The blunt advice, which was sent to investors on Tuesday, could be pivotal in deciding the fate of Sakura Sogo Reit Investment — a $300m minnow that has become the first test of the Japanese reit market’s appetite for either friendly or hostile mergers.
Advisers to Sakura calculate that, at a time when there is much more scrutiny of Japanese corporate stewardship, the ISS recommendation is likely to influence the decisions of institutional and retail shareholders with a combined 50 per cent of the votes likely to be cast at two extraordinary general meetings next week.
The two meetings — one in the morning to vote on the hostile deal, and an afternoon meeting to vote on the friendly one — are shaping-up as one of the more bizarre events in recent Japanese investor history, and the culmination of a battle that may hinge on an untested rule.
In June, Sakura was confronted with a two-step hostile merger attempt by its rival, Star Asia Investment, to dismiss Sakura’s executive director and asset manager then install itself as the successor to both before fusing the two reits.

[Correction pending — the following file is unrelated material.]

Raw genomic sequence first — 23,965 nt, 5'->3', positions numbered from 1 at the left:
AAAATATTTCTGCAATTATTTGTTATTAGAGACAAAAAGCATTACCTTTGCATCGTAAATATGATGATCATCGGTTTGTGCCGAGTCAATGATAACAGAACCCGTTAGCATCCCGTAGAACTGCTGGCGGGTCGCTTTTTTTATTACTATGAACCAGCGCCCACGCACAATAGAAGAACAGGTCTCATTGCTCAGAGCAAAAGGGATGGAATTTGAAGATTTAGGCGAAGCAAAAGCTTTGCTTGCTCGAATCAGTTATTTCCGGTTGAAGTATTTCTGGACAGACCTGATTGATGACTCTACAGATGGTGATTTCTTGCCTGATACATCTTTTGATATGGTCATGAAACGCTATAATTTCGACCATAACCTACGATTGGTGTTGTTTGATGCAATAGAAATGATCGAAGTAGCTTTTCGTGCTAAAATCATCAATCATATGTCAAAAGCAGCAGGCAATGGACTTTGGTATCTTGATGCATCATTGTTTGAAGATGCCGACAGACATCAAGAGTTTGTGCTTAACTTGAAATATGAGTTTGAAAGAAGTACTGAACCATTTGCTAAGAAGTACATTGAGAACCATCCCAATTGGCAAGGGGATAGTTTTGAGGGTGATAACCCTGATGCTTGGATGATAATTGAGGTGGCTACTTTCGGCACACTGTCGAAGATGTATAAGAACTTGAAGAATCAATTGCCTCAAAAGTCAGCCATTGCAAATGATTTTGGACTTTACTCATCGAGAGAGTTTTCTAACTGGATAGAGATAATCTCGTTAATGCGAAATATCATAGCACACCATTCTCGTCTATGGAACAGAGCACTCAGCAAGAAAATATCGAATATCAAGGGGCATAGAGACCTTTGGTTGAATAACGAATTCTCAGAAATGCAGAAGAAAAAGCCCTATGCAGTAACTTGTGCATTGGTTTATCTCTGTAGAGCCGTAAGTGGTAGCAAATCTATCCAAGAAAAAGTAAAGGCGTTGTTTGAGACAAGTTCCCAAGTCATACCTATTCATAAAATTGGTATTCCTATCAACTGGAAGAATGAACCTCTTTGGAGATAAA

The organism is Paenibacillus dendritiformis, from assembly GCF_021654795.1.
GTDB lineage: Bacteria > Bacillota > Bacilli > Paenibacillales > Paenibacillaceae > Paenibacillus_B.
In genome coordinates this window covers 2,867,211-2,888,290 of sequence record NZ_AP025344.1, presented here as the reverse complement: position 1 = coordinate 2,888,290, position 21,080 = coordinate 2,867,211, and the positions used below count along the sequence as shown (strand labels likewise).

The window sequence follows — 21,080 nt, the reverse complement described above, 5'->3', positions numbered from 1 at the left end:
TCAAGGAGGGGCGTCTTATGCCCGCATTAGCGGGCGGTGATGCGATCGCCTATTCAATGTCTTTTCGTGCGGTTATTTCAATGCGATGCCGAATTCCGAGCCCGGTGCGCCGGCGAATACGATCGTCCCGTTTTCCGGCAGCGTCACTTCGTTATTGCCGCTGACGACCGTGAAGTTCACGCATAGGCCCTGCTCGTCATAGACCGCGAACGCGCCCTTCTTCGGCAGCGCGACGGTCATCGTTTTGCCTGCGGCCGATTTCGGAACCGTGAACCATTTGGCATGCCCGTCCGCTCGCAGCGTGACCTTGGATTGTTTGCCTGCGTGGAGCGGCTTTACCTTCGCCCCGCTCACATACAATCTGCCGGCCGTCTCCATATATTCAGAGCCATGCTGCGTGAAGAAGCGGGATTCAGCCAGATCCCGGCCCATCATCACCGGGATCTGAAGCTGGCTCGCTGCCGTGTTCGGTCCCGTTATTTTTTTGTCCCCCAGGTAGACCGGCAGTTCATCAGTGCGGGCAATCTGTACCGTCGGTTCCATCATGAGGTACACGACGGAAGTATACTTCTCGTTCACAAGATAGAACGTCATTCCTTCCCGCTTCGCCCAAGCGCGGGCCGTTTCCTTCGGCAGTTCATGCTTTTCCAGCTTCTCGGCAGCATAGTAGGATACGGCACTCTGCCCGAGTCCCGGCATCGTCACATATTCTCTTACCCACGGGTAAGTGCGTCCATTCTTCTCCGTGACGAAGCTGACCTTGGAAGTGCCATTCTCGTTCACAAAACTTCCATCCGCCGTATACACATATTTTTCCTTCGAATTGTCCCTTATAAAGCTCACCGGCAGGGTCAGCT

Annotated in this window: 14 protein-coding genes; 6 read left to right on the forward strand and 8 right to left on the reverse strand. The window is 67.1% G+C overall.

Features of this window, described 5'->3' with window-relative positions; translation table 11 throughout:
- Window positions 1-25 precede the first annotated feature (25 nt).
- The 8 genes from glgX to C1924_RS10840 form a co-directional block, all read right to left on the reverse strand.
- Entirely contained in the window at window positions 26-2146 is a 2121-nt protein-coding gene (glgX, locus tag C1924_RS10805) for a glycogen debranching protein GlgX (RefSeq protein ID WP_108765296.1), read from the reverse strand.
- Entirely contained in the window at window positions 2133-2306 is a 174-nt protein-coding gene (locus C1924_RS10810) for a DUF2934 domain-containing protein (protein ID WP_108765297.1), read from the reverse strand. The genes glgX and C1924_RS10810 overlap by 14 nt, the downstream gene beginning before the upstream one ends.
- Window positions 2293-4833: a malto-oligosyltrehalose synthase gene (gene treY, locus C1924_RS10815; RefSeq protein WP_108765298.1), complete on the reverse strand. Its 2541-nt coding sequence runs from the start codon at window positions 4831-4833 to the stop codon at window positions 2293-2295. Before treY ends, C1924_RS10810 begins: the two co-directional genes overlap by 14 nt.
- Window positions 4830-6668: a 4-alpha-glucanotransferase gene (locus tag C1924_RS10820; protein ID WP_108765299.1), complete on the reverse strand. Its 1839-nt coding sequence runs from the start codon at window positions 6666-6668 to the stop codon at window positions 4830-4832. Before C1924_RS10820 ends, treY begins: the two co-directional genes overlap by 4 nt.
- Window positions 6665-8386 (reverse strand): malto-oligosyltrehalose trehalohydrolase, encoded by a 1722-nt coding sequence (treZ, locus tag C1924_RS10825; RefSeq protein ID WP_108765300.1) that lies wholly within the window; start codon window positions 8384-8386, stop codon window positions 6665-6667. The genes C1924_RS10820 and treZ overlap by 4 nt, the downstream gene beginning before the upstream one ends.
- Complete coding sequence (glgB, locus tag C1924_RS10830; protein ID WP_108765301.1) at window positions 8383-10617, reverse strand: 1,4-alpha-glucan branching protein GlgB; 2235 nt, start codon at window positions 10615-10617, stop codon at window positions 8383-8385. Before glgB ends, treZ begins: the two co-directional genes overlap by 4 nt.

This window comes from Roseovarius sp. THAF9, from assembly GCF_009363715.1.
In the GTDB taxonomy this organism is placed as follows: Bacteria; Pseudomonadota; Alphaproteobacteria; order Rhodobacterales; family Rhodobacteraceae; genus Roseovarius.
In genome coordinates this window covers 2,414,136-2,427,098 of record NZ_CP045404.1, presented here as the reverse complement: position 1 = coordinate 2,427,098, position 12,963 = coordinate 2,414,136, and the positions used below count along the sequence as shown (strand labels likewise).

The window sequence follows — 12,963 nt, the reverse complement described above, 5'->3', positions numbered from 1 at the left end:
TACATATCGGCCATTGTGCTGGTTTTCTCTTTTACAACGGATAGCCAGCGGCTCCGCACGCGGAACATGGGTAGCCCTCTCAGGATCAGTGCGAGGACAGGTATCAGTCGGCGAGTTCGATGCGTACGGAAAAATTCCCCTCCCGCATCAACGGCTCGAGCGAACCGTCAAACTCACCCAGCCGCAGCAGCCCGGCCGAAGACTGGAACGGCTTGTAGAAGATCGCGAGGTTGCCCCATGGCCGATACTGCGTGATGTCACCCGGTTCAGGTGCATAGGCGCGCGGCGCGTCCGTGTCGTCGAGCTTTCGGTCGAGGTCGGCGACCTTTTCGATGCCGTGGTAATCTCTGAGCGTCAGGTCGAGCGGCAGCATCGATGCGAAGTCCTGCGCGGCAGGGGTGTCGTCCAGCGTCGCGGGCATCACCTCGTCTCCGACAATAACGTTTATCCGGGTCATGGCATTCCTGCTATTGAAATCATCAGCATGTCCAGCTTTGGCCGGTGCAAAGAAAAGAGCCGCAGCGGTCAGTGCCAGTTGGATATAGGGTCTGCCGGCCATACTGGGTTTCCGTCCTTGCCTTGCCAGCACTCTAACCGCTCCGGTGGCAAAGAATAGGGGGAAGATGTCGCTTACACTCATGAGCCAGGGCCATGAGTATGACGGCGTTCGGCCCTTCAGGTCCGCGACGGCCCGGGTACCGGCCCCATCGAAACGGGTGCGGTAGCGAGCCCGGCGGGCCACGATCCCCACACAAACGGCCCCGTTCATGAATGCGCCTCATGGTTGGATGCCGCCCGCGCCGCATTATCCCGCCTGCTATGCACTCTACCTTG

Star Asia made the move after using an affiliate to buy a large enough stake in Sakura to call an extraordinary general meeting of shareholders. In July, Sakura counterpunched by agreeing a friendly merger with the much larger Mirai Reit, which is managed by the giant trading house Mitsui.
ISS analyst Takeyuki Ishida argued that both proposals raised valuation concerns and that Sakura’s performance did not indicate that an urgent change of its executive director and asset manager was necessary.
As well as testing the Japanese market’s taste for a fight, the tug of war over Sakura may also become a test of an obscure loophole in the rules on how shareholder votes are counted.
Star Asia’s hopes of success appear to rest partly on the application of “deemed approval” — an untested rule that counts investors who do not vote as having voted in favour of any given proposal. Given that many individual holders of Japanese Reits are elderly and scattered around Japan, Sakura believes there is a clear danger that many of them will end up inadvertently voting for Star Asia’s proposal.
The problem raised by this is that Star Asia has managed to ensure that the EGM to vote on its proposal is being held some hours before the meeting to vote on Mirai’s friendly approach. Efforts by Sakura to convince Star Asia to combine meetings and allow shareholders a straight vote on both proposals have not succeeded. In theory, deemed approval voting could hand Star Asia a victory that would call the afternoon meeting into question.
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